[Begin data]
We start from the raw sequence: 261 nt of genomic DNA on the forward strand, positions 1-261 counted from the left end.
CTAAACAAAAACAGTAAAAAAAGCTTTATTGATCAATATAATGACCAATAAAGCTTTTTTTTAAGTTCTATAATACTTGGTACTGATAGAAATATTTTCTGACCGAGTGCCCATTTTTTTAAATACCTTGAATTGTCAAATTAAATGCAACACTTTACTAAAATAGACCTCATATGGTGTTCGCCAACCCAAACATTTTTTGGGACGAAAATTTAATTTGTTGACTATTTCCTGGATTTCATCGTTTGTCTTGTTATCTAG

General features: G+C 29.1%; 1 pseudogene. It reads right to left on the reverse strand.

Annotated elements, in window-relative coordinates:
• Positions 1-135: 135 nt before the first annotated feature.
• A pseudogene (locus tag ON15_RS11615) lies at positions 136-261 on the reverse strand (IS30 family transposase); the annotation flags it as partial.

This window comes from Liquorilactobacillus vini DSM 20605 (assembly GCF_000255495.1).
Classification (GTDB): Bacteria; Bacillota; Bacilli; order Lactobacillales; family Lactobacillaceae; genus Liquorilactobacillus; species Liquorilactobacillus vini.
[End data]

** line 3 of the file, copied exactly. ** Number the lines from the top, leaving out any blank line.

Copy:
General features: G+C 29.1%; 1 pseudogene. It reads right to left on the reverse strand.